Derek St. Holmes says Ted Nugent's controversial political outbursts has damaged both of their careers.

The singer and guitarist, who fronted Nugent's band in its early years and has reunited with him on a number of occasions, told that he'd been affected by Nugent's most recent dispute, in which a show was canceled as a result of his comments on gender politics.

Asked if he believed the opinions had diminished his legacy, St. Holmes replied: "The answer to your question is yes, I do. I was leery of doing an interview with somebody in Alabama because didn't he have a gig banned or boycotted or something there?"

He continued: "I think it hurts us a little bit. It hurts the brand to get yourself involved in politics and try to play music. ... I want to go to a concert and have a good time — I don't want anybody to bring the six o'clock news by me again, especially over a loud mic. All I want to do is play music and have fun, and to make everybody else have fun."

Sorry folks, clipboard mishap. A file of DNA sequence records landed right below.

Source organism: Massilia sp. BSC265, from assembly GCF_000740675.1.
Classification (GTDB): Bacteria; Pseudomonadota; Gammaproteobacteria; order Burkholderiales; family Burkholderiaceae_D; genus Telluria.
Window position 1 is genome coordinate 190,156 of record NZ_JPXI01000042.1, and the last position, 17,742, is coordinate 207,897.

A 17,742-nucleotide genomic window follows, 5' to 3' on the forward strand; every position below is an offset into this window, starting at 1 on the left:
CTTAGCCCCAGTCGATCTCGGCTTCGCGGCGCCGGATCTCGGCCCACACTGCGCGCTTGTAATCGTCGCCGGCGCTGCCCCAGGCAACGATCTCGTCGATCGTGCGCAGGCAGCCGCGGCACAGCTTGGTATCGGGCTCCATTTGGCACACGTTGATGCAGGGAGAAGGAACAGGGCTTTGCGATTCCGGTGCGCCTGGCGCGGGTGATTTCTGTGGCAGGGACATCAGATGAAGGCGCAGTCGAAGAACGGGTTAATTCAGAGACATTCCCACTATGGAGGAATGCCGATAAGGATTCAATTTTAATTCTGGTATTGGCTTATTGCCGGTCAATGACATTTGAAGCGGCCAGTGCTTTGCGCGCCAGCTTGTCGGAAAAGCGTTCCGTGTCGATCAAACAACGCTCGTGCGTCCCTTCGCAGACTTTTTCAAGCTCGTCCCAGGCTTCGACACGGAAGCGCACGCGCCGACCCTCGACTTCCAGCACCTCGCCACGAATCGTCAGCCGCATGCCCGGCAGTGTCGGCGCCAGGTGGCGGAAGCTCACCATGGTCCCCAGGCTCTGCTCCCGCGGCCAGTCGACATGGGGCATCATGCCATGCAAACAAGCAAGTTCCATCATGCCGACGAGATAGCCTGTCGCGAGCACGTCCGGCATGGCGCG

He reflected that the band had been more successful before Nugent began attracting attention for other reasons. "Now when I go back and listen to the [1978] Double Live Gonzo! album, I think, 'Wow, if we could have just gone back to that, to everybody having a good time.' ... Should we be in the Rock & Roll Hall of Fame? Oh, yeah. But we won't be...because of politics and rhetoric."

St. Holmes expressed hope that things could change in the future, adding: "Do I think [the political comments] hurt Ted's legacy? Yes, I think it did a little bit. But hopefully his guitar playing and his attitude will supersede all that craziness as time goes on."

25 Rock Legends in Drag

It takes balls to put on a dress. 

More From 100.9 The Eagle, The Tri-States' Classic Rock Station